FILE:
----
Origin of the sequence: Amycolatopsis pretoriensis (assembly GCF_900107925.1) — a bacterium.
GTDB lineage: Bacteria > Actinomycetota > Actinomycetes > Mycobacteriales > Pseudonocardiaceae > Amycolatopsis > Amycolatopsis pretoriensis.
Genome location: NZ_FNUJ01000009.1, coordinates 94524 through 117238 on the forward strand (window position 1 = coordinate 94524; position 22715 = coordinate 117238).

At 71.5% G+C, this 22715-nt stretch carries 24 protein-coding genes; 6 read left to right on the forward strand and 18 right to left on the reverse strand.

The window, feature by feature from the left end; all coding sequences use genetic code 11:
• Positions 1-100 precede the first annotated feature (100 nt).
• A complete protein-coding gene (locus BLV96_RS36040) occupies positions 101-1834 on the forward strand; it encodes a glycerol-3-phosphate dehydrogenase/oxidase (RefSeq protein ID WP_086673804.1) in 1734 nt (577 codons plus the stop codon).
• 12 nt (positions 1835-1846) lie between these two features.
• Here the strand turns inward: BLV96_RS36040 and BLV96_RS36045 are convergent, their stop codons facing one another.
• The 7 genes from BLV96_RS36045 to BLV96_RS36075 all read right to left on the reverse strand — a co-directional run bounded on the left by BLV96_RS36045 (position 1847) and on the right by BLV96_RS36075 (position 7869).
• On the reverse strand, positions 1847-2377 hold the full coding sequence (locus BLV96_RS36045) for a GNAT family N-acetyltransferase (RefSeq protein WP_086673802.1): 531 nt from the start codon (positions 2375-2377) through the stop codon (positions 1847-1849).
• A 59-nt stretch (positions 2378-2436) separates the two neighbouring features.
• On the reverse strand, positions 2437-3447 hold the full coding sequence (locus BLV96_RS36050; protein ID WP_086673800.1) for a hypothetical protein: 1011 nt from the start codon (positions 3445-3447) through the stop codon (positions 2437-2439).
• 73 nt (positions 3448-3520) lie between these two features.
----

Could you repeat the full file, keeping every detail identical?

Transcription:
Origin of the sequence: Amycolatopsis pretoriensis (assembly GCF_900107925.1) — a bacterium.
GTDB lineage: Bacteria > Actinomycetota > Actinomycetes > Mycobacteriales > Pseudonocardiaceae > Amycolatopsis > Amycolatopsis pretoriensis.
Genome location: NZ_FNUJ01000009.1, coordinates 94524 through 117238 on the forward strand (window position 1 = coordinate 94524; position 22715 = coordinate 117238).

At 71.5% G+C, this 22715-nt stretch carries 24 protein-coding genes; 6 read left to right on the forward strand and 18 right to left on the reverse strand.

The window, feature by feature from the left end; all coding sequences use genetic code 11:
• Positions 1-100 precede the first annotated feature (100 nt).
• A complete protein-coding gene (locus BLV96_RS36040) occupies positions 101-1834 on the forward strand; it encodes a glycerol-3-phosphate dehydrogenase/oxidase (RefSeq protein ID WP_086673804.1) in 1734 nt (577 codons plus the stop codon).
• 12 nt (positions 1835-1846) lie between these two features.
• Here the strand turns inward: BLV96_RS36040 and BLV96_RS36045 are convergent, their stop codons facing one another.
• The 7 genes from BLV96_RS36045 to BLV96_RS36075 all read right to left on the reverse strand — a co-directional run bounded on the left by BLV96_RS36045 (position 1847) and on the right by BLV96_RS36075 (position 7869).
• On the reverse strand, positions 1847-2377 hold the full coding sequence (locus BLV96_RS36045) for a GNAT family N-acetyltransferase (RefSeq protein WP_086673802.1): 531 nt from the start codon (positions 2375-2377) through the stop codon (positions 1847-1849).
• A 59-nt stretch (positions 2378-2436) separates the two neighbouring features.
• On the reverse strand, positions 2437-3447 hold the full coding sequence (locus BLV96_RS36050; protein ID WP_086673800.1) for a hypothetical protein: 1011 nt from the start codon (positions 3445-3447) through the stop codon (positions 2437-2439).
• 73 nt (positions 3448-3520) lie between these two features.